Late afternoon update: The newest outlook for tomorrow from the Storm Prediction Center is much like that noted below, but with a bit stronger wording. The D.C. area is now under a high-end “slight risk,” and SPC will monitor potential as we get into tomorrow for a possible upgrade to ”moderate risk.” The main uncertainty continues to be how much shower and storm activity we see early, which might calm the atmosphere enough to temper later stuff. We’ll keep you updated as it unfolds.
From 2:00 p.m.: For the second time in the past 10 days, a powerful early fall cold front will blast through the region, setting the stage for a potentially dangerous line of thunderstorms Tuesday afternoon and evening.
Based on current information (subject to change a bit), the most likely timing for thunderstorms is between 2-8 p.m. (from west to east) Tuesday. A strong squall line may sweep through much of the region at this time, although a few individual more isolated storms could develop ahead of this main line. The worst of the storms may coincide with the heart of Tuesday’s PM commute.
The biggest potential hazard with these storms is damaging winds capable of felling trees and power lines. There is a power outage risk with this event if storms reach their potential.
Extremely heavy rain is likely when these storm pass through. A few locations could receive 1-2” of rain in a short period of time, sufficient to cause some flash flooding in low lying areas (e.g. places like Bloomingdale). The general rainfall potential, however, is closer to 0.5-0.75” as the storms - while likely heavy - should be fast movers. Thus, widespread flooding issues are not expected.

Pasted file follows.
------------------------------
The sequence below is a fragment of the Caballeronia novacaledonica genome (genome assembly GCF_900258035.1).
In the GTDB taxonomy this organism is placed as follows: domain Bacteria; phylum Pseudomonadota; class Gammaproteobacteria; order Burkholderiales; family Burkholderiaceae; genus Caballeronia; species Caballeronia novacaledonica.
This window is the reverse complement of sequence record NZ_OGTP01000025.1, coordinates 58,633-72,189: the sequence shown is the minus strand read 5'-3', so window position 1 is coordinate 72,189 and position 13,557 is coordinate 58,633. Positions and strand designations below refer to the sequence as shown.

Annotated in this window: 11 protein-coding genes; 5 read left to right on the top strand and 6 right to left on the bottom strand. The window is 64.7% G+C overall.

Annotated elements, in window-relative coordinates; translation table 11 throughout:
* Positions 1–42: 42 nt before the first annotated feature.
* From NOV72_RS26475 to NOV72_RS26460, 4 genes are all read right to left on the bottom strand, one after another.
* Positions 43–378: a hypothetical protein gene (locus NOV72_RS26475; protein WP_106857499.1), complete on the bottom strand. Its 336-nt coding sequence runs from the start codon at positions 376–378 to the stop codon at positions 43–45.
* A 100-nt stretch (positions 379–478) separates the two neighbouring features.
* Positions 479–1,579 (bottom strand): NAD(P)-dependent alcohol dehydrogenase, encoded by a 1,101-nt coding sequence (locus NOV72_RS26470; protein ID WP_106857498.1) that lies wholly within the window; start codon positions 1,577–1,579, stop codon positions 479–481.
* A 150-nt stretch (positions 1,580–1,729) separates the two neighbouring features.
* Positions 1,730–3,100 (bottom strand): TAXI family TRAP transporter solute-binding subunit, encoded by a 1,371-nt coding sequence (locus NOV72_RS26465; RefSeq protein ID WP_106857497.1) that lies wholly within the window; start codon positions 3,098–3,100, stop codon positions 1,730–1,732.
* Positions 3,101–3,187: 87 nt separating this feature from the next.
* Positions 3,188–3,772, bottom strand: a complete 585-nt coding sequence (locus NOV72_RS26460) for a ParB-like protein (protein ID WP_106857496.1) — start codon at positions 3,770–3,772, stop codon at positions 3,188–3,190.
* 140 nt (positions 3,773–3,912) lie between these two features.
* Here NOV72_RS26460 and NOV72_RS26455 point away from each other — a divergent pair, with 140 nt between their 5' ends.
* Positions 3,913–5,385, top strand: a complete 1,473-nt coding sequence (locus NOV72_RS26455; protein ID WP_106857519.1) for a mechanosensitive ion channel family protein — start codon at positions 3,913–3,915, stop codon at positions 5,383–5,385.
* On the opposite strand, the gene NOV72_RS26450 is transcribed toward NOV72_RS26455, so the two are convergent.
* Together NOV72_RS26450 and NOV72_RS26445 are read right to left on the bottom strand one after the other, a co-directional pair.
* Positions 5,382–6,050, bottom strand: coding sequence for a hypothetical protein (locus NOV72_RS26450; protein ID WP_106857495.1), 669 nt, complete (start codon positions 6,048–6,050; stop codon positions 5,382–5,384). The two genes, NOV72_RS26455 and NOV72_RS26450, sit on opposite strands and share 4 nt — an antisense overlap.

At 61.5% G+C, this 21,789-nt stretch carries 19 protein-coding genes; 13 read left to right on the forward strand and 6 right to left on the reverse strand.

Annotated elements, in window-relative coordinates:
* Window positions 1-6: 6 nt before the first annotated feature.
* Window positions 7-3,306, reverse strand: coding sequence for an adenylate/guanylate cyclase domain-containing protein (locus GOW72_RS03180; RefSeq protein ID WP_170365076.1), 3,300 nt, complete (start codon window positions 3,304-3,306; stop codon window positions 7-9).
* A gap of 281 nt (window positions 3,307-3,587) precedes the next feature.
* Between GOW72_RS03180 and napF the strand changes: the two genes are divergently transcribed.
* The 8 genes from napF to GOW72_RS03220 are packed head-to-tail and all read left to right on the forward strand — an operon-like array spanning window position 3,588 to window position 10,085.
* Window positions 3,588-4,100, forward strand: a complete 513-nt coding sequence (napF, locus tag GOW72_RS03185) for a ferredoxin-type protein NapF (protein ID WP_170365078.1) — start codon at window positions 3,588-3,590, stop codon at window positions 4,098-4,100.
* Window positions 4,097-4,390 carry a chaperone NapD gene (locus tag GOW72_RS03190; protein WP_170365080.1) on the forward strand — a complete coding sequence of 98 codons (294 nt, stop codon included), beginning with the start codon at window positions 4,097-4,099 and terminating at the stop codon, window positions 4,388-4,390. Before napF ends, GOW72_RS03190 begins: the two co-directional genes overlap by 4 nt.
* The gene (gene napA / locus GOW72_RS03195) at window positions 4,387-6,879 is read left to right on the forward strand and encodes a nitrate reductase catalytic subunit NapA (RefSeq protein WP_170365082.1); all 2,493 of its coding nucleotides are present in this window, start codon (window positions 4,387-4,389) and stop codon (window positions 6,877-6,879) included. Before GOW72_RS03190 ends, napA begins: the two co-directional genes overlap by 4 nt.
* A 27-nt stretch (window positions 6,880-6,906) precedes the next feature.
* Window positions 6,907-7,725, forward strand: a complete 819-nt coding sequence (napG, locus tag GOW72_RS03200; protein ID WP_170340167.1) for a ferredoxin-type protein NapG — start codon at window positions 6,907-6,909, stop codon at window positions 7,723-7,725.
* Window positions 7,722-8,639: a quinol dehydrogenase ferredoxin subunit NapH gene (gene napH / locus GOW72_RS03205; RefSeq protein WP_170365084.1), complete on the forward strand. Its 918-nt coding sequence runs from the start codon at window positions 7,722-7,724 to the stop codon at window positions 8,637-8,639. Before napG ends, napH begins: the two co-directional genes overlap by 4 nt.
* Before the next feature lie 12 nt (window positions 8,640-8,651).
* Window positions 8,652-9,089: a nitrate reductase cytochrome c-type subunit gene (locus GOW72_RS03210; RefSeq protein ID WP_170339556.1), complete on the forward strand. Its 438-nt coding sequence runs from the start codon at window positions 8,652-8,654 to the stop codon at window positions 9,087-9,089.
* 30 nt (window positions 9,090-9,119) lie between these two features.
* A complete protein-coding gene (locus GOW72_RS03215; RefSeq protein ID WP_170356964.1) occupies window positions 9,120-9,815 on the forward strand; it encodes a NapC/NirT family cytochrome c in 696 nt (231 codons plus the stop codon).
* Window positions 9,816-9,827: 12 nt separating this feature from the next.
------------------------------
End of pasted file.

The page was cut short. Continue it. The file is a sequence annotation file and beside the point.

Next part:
The other hazard we’ll be monitoring, but is likely to affect the fewest people, is the potential for tornadoes. As low pressure developing along the front strengthens and winds turn with height, some thunderstorms may rotate and produce a tornado or two.
Based on recent experience, this event seems to have similar potential to September 8 thunderstorm outbreak. (The set up is much more comparable to that than say, the June 29 derecho.) However, since it is coming through during the work week - perhaps around rush hour - it could be more disruptive than Sept. 8 event which occurred on a Saturday afternoon.
NOAA’s Storm Prediction Center has placed the entire Washington, D.C. and Baltimore regions under its “slight risk” designation for severe thunderstorms and indicates there’s about a 30 percent of severe weather within 25 miles of a point in our area. The risk of severe weather extends from central North Carolina through southern New York State.
A primary point of a concern is very strong low level winds - at an altitude of 3,000-5,000 feet or so - coming in from the south at about 55-70 mph ahead of the cold front. Should thunderstorms develop, vertical motions within them (i.e. the downdrafts) could easily force these strong winds down to the ground.
Writes the National Weather Service Office in Sterling:
SOUTH-SOUTHWEST WINDS AROUND 50 TO 60 KNOTS WILL BE JUST A FEW THOUSAND FEET FROM THE SURFACE DUE TO A STRENGTHENING LOW-LEVEL JET. IF A QUASI LINEAR CONVECTIVE SYSTEM [I.E. A SQUALL LINE] DEVELOPS...THESE WINDS WILL MIX DOWN TO THE SURFACE CAUSING AN ENHANCED THREAT FOR DAMAGING WIND GUSTS.
The tornado risk is not as high as the straight line damaging wind risk but low levels winds will be turning enough to very closely monitor thunderstorms for possible rotation:
STRONG SPEED/DIRECTIONAL SHEAR AT THE LOW-LEVELS OF THE ATMOSPHERE ALSO INDICATES AN ISOLATED THREAT FOR TORNADOES ALONG THE QUASI LINEAR CONVECTIVE SYSTEM SHOULD IT DEVELOP.
Both the straight line wind and tornado threat are somewhat conditional on the amount of instability that develops. If the sun comes out Tuesday morning and heats up the atmosphere, that will fuel the atmosphere and increase the possibility of damaging thunderstorms.